The family – a barrier or motivation for female entrepreneurship?
AbstractThe underrepresentation of women in entrepreneurship is consistent over cultures and countries, and is even higher in Norway than in most other industrialised societies. In spite of a growing literature, the reasons for this pattern are still not well understood. In this paper I explore an area that has been little researched so far, the family and household situation. I study the presence of children and their ages, the role of the partner’s characteristics and the household’s financial resources. The results show that women are more likely to choose self-employment over wage-work when the children are small, indicating that children are no barrier to entrepreneurship, at least not when defined as self-employment as in this paper. The self-employment propensity of both women and men are negatively related to their partner’s working hours and positively related to him (or her) being self-employed himself (herself). The causal direction of these relationships cannot be established in the present analysis and needs to be investigated closer in future research.
Download InfoIf you experience problems downloading a file, check if you have the proper application to view it first. In case of further problems read the IDEAS help page. Note that these files are not on the IDEAS site. Please be patient as the files may be large.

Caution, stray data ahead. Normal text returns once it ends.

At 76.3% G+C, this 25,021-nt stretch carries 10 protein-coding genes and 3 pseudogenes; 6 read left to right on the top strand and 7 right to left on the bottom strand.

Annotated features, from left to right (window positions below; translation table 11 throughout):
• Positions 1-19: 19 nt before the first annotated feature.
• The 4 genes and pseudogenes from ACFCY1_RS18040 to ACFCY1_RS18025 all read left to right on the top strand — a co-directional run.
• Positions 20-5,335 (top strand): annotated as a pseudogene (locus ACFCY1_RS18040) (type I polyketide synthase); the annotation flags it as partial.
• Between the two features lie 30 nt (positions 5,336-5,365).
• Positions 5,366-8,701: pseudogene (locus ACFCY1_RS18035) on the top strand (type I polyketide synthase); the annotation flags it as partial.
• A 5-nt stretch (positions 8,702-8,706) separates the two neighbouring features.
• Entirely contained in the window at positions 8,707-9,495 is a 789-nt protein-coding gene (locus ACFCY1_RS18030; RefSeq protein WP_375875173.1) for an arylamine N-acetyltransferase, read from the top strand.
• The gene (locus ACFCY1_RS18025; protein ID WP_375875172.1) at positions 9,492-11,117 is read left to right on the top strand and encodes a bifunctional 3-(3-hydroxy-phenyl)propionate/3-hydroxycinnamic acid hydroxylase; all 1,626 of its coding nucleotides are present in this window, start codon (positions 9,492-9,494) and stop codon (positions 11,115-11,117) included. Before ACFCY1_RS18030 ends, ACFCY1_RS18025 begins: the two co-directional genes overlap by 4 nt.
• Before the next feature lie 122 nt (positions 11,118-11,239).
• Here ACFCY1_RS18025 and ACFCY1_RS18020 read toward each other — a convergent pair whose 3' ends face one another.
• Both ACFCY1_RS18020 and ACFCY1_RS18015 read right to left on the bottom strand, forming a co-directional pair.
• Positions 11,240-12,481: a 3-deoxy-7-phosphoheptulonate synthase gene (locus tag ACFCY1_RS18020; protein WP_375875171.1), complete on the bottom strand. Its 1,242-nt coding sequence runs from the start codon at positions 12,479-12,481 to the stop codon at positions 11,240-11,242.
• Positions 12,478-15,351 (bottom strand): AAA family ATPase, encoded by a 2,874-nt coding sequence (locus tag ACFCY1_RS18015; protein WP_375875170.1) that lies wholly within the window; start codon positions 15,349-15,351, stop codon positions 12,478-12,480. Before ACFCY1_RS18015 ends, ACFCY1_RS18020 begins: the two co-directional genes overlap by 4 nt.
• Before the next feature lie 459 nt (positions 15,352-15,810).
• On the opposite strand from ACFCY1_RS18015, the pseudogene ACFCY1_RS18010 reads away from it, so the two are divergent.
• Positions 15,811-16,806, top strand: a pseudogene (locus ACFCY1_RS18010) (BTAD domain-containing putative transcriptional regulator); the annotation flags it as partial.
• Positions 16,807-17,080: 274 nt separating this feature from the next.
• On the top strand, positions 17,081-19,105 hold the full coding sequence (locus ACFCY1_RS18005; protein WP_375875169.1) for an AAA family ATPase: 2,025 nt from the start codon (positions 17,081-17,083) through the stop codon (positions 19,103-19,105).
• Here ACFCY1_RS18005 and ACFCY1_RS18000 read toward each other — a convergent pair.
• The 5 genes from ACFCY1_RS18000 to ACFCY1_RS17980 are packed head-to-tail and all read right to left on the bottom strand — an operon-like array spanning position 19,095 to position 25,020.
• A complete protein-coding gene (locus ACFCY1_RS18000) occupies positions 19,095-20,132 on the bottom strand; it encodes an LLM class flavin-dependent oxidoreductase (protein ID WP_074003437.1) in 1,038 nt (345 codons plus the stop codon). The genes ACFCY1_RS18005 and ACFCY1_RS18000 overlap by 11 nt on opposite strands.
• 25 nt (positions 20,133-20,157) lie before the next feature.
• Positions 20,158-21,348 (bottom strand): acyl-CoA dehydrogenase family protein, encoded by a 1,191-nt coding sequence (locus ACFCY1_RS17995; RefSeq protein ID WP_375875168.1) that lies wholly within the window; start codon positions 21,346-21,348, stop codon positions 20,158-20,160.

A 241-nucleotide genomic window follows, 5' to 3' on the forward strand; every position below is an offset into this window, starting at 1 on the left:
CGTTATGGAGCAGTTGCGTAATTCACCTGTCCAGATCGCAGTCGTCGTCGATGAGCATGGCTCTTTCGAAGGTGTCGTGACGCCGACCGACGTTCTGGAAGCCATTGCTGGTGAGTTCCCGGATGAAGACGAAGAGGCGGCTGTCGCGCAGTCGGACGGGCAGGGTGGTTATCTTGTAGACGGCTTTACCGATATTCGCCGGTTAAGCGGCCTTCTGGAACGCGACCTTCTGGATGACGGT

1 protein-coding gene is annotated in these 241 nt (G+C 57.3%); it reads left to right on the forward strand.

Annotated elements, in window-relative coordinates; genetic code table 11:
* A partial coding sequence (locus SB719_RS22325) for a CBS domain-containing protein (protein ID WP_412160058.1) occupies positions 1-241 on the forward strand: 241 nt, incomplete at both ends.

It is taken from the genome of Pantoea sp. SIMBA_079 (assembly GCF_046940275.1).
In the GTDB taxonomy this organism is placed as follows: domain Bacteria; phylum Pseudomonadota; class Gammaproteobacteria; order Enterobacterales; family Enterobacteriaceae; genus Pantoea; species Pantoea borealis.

Bibliographic InfoPaper provided by Research Department of Statistics Norway in its series Discussion Papers with number 727.
Date of creation: Dec 2012
Date of revision:
Entrepreneurship; self-employment; gender; work and family; partner’s characteristics;
Find related papers by JEL classification:
- L26 - Industrial Organization - - Firm Objectives, Organization, and Behavior - - - Entrepreneurship
- J13 - Labor and Demographic Economics - - Demographic Economics - - - Fertility; Family Planning; Child Care; Children; Youth
- J16 - Labor and Demographic Economics - - Demographic Economics - - - Economics of Gender; Non-labor Discrimination
- J22 - Labor and Demographic Economics - - Demand and Supply of Labor - - - Time Allocation and Labor Supply
This paper has been announced in the following NEP Reports:
- NEP-ALL-2013-01-07 (All new papers)
- NEP-DEM-2013-01-07 (Demographic Economics)
- NEP-ENT-2013-01-07 (Entrepreneurship)
Please report citation or reference errors to , or , if you are the registered author of the cited work, log in to your RePEc Author Service profile, click on "citations" and make appropriate adjustments.:
- Cowling, Marc & Taylor, Mark, 2001. " Entrepreneurial Women and Men: Two Different Species?," Small Business Economics, Springer, vol. 16(3), pages 167-75, May.
- Shane, Scott & Kolvereid, Lars & Westhead, Paul, 1991. "An exploratory examination of the reasons leading to new firm formation across country and gender," Journal of Business Venturing, Elsevier, vol. 6(6), pages 431-446, November.
- Wellington, Alison J., 2006. "Self-employment: the new solution for balancing family and career?," Labour Economics, Elsevier, vol. 13(3), pages 357-386, June.